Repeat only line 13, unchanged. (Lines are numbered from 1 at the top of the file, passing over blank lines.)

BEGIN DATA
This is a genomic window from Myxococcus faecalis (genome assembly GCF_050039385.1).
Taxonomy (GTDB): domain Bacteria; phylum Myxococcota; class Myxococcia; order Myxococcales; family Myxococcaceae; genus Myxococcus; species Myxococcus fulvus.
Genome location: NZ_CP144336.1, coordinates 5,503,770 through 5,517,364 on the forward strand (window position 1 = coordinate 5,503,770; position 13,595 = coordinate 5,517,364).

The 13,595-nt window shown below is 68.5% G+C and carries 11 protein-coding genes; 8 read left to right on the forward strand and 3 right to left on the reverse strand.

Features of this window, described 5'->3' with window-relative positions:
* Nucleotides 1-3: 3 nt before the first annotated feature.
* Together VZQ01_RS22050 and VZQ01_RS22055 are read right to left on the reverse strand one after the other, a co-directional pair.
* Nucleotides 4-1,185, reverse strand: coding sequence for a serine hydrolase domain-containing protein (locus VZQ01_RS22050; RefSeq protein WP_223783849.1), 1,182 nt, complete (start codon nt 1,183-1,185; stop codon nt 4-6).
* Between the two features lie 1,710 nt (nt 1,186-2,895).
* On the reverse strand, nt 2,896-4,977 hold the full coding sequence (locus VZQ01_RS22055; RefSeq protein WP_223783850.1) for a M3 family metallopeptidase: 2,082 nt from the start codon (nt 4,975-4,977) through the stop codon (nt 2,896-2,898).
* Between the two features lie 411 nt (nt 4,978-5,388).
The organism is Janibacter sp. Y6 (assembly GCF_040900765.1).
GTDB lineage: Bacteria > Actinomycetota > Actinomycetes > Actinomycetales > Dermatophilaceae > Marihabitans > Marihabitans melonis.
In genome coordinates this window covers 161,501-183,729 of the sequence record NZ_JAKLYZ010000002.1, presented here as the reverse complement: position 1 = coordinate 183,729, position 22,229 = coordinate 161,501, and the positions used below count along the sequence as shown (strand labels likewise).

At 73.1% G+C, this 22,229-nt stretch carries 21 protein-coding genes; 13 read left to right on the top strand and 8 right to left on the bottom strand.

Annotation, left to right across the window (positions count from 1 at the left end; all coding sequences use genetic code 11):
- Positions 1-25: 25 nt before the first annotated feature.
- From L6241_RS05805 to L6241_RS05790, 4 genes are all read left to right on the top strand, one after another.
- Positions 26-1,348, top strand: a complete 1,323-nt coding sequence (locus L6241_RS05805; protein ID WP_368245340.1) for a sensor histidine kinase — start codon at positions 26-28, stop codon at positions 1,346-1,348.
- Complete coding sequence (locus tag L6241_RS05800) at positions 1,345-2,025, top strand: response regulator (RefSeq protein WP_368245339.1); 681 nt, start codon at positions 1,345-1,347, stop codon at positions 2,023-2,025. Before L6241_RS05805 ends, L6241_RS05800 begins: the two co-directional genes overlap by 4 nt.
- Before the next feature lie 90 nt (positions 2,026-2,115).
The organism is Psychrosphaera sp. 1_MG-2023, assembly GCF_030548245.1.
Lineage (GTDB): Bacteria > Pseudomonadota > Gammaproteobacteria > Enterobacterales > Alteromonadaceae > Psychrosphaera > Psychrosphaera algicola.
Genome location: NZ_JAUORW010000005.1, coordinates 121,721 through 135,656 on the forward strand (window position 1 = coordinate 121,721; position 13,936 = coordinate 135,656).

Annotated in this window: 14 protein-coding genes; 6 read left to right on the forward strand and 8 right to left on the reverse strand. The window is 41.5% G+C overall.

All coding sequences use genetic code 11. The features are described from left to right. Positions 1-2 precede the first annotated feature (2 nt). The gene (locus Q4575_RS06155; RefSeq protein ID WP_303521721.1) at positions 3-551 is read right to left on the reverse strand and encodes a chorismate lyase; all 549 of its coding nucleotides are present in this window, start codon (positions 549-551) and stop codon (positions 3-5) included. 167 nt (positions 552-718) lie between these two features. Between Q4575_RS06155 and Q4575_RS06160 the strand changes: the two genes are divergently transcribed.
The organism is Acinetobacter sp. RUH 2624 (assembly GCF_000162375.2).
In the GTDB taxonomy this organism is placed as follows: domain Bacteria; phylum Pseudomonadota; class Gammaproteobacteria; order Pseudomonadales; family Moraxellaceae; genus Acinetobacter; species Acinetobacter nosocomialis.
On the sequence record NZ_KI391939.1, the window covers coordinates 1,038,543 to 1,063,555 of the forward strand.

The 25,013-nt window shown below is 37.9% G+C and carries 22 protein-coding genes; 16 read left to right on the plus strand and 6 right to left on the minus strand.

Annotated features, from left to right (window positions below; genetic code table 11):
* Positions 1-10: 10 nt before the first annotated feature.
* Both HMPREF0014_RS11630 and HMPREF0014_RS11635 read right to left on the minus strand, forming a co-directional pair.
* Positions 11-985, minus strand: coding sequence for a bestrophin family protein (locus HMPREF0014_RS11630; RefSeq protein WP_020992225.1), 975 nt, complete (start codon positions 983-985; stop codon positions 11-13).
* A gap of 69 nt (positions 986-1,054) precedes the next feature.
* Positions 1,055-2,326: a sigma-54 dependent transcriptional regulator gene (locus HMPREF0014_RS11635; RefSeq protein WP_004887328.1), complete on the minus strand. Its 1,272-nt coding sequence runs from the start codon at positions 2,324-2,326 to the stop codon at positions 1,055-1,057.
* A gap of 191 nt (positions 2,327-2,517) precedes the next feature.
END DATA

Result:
GTDB lineage: Bacteria > Actinomycetota > Actinomycetes > Actinomycetales > Dermatophilaceae > Marihabitans > Marihabitans melonis.